Sunday, July 15, 2012

Plagiarism and Pretension in the Original Klingon

Entry by Alex Shaw

My first pop culture love was Star Trek. The original series. I was in kindergarten when I first started watching the series in 1970s syndication on local UHF television. I remember when Star Trek: The Next Generation premiered on television, and I remember how much ado was made at the time about airing the original "The Cage" pilot of the original series.

 The Conscience of the King -- featuring bad Shakespeare

I discovered Star Trek well before I came to find Shakespeare. Indeed, my first exposure to Shakespeare comes out of Star Trek. It was actually in "The Conscience of the King" (season 1, episode 13, originally aired December 8, 1966, Stardate 2817.6) that I first experienced Shakespeare. In the episode, Kirk meets a twenty-third century Shakespearean actor, Anton Karidian, who with his daughter is putting on a production of Hamlet. Karidian, it turns out, is an alias assumed by the tyrannical Kodos "The Executioner" who was responsible for atrocities on Tarsus IV twenty years previously. These atrocities resulted in the deaths of members of Kirk's and others’ families. In the end, Karidian's daughter, Lenore, is responsible for a series of murders as she tries to silence and eliminate those who might reveal the truth about her father. Ultimately, she is discovered, and Kodos sacrifices himself to save Kirk as she takes aim with a phaser. She goes mad—an obvious-to-me-now allusion to Ophelia—and is committed to a hospital. Oh, and the climax occurs during a production of Hamlet taking place onboard the Enterprise.

So it seems that my first experience with Shakespeare was Hamlet by way of Shatner & Company.

Honestly, I don’t remember too much about this episode, and I’ve not seen it in ages. I remember it as that episode with Kodos and Shakespearean players and the crazy woman are they doing Lear or Hamlet or Macbeth or what on it? What made a greater impression on me, though, were Nicholas Meyer’s two directorial excursions into Star Trek: The Wrath of Khan (II) and The Undiscovered Country (VI). I remember friends in high school—we were, of course, “nerds” at a time when “geek” wasn’t yet in circulation—quoting the whole of Wrath of Khan during school assemblies. And I remember when The Undiscovered Country came out that it was a big deal after the meh I felt about Star Trek V: The Final Frontier.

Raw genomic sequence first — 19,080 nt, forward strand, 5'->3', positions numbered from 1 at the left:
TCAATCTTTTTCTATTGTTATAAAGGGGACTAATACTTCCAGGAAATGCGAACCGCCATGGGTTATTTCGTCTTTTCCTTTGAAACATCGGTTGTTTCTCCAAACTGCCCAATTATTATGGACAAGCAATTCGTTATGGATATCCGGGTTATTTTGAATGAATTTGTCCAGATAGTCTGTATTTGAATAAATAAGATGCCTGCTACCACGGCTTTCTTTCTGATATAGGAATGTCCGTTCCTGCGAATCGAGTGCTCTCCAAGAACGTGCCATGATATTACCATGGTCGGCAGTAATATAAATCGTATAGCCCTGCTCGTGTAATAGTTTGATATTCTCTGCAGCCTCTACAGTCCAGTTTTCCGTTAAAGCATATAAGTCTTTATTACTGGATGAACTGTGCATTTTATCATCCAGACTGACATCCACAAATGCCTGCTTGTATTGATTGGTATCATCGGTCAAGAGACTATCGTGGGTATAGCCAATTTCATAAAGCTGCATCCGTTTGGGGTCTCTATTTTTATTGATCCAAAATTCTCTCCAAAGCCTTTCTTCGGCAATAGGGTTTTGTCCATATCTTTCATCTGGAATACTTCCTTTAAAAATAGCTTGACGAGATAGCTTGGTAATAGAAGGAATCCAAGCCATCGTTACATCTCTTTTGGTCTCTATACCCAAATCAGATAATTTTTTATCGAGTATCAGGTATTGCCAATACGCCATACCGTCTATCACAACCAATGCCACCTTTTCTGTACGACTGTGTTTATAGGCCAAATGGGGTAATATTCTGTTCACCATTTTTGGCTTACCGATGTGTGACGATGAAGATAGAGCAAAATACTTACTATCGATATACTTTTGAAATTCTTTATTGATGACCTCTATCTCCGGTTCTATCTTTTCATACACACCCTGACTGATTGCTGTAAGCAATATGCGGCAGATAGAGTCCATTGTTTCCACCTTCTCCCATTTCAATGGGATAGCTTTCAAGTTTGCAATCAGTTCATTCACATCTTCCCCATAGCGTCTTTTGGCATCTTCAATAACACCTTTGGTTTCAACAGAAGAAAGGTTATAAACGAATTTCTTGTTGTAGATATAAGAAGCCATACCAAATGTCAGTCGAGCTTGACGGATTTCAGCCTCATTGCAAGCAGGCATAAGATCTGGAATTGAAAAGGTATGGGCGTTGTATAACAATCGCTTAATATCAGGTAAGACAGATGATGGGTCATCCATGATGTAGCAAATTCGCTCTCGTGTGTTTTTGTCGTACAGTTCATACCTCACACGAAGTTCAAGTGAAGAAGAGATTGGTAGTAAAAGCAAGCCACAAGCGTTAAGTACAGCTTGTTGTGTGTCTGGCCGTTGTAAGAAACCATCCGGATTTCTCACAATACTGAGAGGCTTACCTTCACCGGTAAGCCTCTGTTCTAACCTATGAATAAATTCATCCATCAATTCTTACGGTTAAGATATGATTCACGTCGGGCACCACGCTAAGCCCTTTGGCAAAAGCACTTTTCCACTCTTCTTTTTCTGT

At the time, I thought the film was fantastic—and I still rather like quite a bit about VI today—but I remember my English teacher being rather disdainful of the Shakespearean dialogue uttered by General Chang. Today, I understand why.

Christopher Plummer as the Shakespeare-quoting Klingon

He’s a bombastic hack.

In Henry IV, Part 2 and Henry V, Shakespeare gives us a fellow named Pistol. He’s a “swaggerer,” a blowhard braggart, histrionic in his delivery, imitating in his overwrought way Christopher Marlowe’s Tamburlaine while alluding to everything from Tudor era translations of Ovid’s Metamorphoses to Kyd’s The Spanish Tragedy. The man talks big—shouts big!—but he’s ultimately a coward, beaten before the audience by Captain Fluellen after Pistol mocks old Welsh military customs.

The man talks big—shouts big!—but he’s ultimately a coward.

General Chang is a bit like Pistol.

Even the subtitle of the film, The Undiscovered Country, references Hamlet’s “To be or not to be” soliloquy. When I was a teenaged Trekker, I thought Chang was a decent villain who was tossing out these kickin’, epic lines of dialogue. Now, I can’t help but see how Meyer and Chang are just quoting famous Shakespearean lines in order to graft a bit of gravitas and culture on to themselves. What they’re doing is pretty much what Pistol does in 2 Henry IV and Henry V: he was a poseur who, when left to his own devices, was just a cutpurse-to-be. Chang, meanwhile, is a fossil from the Cold War with a bumpy forehead. The difference is that Shakespeare wrote Pistol to poke fun at the writing of his rivals and contemporaries and the sorts of people who quote plays and poems to seem cooler or deeper than they are.

Here are Chang’s quotes from the film (I’ve tagged them with the Shakespearean sources):

General Chang: Once more unto the breach, dear friends (Henry V)

General Chang: "I am constant as the northern star...” (Julius Caesar)

General Chang: Cry havoc, and let slip the Dogs of War. (Richard III)

General Chang: To be... or not to be? (Hamlet)

General Chang: "Tickle us, do we not laugh? Prick us, do we not bleed? Wrong us, shall we not revenge?" (The Merchant of Venice)

General Chang: Ahh... parting is such sweet sorrow. Don't we hear the chimes at midnight? (Romeo and Juliet)

And finally:

Chancellor Gorkon: I offer a toast. The undiscovered country—the future.

Everyone: The undiscovered country.

Spock: Hamlet, Act 3, Scene 1.

Gorkon: You have not experienced Shakespeare until you have read him in the original Klingon.

Chang: taH pagh taHbe' [Klingons laugh] "To be or not to be?" That is the question which preoccupies our people, Captain Kirk. We need breathing room. (Hamlet again)